Even some high-powered microscopes can be sensitive to vibrations created by hammering and drilling. So instead, UTHSC will renovate the current lab buildings into office space.
Stern explains that the word “translational” in the new building’s title means “interdisciplinary” for the layman. Instead of closed projects taking place side by side in tiny labs whose occupants work mostly with members of their own departments, the new center will be so open inside that dentists, pharmacologists, cancer researchers, and cardiovascular specialists will plan joint research projects and share information fluidly.
Skyways will be built on the second, third, and fourth floors to connect with the Cancer Research Center next door.
There will be a “lab bench to bedside” theme to research conducted in the building, meaning investigators will try to find out not only how certain molecules participate in illness or health, but how to apply what they learn directly to patients.
The building was paid for through the sale of state bonds. That money will be paid back through payments written into future research grants.
But if it sounds like a pretty penny to spend for more open lab spaces, Stern says there’s another big reason for building the center.
“The university needs spaces like that if it’s going to be able to lure first-rate investigators,” says Stern.
Case in point is Dr. Jon McCullers, chair of the Department of Pediatrics at UTHSC, Pediatrician-in-Chief at Le Bonheur Children’s Hospital, and affiliate member of Department of Infectious Diseases at St. Jude Children’s Research Hospital.
“Dr. McCullers is a world-class guy,” says Brown. “He’s got a team of 15 basic science investigators that he can populate the [Translational Science Research Building] with. Three institutions went together and created a package of about $50 million to recruit this guy because he’s that good. You have no opportunities to entice them to come be a part of anything without adequate facilities.”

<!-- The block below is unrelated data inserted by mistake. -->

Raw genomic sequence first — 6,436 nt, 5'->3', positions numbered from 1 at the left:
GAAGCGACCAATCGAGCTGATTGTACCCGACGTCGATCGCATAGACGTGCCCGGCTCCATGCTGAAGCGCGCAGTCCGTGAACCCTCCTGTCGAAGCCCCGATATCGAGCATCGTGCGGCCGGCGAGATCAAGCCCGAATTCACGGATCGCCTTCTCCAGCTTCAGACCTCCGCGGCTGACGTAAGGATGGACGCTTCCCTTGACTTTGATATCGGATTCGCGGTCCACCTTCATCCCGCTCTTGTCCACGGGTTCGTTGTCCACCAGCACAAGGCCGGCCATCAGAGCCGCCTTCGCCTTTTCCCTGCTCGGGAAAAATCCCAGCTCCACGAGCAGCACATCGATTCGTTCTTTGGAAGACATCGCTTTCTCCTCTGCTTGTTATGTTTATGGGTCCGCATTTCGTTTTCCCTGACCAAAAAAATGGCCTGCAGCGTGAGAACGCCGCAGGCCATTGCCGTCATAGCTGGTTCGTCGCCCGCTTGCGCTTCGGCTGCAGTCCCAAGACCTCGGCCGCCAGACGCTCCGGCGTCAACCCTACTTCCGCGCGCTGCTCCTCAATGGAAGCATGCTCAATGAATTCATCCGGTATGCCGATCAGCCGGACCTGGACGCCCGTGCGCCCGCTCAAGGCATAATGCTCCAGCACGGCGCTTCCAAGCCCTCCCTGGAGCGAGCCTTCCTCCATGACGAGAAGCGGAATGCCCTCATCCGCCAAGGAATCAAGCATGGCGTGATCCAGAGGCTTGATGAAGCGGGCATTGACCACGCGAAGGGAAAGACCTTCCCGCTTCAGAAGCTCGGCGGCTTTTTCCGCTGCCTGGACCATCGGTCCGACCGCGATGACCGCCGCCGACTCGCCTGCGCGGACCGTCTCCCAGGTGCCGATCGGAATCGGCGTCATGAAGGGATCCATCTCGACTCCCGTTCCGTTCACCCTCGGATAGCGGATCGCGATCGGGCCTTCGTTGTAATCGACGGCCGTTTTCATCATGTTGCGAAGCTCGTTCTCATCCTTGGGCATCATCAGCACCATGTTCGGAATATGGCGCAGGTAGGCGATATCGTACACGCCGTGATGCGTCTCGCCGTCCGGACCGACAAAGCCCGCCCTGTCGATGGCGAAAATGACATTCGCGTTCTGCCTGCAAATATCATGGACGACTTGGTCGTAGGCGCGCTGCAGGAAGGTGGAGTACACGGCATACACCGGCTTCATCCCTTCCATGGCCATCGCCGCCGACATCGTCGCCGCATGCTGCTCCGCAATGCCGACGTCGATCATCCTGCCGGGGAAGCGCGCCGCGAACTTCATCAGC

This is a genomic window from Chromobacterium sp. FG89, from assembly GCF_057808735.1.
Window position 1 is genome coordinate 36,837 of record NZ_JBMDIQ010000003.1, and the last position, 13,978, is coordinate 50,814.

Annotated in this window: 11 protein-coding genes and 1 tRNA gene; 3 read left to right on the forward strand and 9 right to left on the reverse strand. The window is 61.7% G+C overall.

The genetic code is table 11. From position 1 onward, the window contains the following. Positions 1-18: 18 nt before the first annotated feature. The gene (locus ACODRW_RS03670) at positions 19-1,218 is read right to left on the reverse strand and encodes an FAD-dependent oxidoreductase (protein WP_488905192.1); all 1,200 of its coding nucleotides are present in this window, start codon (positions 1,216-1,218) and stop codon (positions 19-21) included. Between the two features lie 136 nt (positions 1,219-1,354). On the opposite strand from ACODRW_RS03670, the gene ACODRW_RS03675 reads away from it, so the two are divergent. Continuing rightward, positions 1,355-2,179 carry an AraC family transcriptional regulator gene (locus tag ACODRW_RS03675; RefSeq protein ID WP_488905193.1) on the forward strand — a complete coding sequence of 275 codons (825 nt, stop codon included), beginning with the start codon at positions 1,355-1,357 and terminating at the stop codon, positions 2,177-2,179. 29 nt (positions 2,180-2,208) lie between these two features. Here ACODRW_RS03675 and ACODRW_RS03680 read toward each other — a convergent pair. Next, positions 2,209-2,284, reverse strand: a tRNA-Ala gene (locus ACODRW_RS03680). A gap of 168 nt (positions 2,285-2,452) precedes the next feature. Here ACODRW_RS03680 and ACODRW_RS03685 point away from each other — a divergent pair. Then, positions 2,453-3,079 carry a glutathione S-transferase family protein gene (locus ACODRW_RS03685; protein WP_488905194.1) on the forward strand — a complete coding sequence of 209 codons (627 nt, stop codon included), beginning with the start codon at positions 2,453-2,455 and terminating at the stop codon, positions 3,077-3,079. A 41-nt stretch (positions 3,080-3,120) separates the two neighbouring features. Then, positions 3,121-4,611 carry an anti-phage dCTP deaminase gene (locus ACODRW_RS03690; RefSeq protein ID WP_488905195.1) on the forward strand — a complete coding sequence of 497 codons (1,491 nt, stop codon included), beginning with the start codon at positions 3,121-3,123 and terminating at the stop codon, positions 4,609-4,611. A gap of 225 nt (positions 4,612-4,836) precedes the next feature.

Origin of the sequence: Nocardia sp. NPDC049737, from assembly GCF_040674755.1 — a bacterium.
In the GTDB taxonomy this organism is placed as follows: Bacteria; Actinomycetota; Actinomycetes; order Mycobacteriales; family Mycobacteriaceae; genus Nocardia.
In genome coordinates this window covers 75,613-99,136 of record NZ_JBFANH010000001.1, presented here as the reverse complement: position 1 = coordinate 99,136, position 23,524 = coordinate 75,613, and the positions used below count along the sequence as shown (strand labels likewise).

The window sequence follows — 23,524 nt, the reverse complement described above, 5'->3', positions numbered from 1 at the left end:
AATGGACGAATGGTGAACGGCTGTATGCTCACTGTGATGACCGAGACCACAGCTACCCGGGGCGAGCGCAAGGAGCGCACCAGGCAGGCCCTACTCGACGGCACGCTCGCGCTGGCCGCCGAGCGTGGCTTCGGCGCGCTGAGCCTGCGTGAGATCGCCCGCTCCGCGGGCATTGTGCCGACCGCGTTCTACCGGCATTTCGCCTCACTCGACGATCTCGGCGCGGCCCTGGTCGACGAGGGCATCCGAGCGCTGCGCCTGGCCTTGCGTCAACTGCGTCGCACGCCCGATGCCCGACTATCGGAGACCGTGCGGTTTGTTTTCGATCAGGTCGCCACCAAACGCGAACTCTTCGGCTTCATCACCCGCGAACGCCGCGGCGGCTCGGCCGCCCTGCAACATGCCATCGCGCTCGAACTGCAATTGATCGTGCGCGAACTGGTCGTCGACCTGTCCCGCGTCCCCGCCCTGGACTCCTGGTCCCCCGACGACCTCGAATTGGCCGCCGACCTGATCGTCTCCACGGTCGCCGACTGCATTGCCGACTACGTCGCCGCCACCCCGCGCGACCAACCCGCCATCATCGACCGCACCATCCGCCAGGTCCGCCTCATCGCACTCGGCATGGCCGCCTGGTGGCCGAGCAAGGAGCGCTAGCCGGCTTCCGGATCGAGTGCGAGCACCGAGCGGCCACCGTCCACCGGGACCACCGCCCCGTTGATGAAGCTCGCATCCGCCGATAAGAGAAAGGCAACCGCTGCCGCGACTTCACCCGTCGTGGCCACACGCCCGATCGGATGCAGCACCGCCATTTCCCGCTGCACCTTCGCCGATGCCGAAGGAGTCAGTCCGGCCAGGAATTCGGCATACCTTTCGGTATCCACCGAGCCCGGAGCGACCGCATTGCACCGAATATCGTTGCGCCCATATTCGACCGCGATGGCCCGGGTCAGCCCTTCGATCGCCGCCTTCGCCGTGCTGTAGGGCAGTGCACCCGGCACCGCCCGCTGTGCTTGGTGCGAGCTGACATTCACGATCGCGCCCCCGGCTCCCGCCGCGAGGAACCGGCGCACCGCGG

“Le Bonheur and the UTHSC Department of Pediatrics want to improve the academic output and the research output of the department,” says McCullers. “We have the goal of being a top 10 academic center nationally as a children’s hospital. That’s going to require recruitment of physician scientists and clinician scientists. They will have space needs, and you want to have the most modern and attractive and useful space available to them.”
For some, says Brown, space is the top consideration for prospective investigators.
“The first thing a researcher will ask is, where is my lab?” says Brown. “They’re almost oblivious to whatever number you say for their salary. To be competitive, you need brand-new, contemporary research space.”
Much of the research conducted in the new space will follow the community health needs of Memphis, namely those that affect the cardiovascular system.
“When you look at the health landscape in Memphis for children, it’s mostly issues around health disparities and limited access to care,” says McCullers. “To me, the biggest issues are pediatric obesity, pediatric asthma, and developmental disabilities.
“We’re planning to build three large programs or centers around these issues and recruit scientists from all over the nation to do research, so the Translational Science Research Center is going to be a big draw for that.”
And that, says Brown, means a direct impact on the people of Memphis.
“We’ve got a living laboratory right in this community,” says Brown.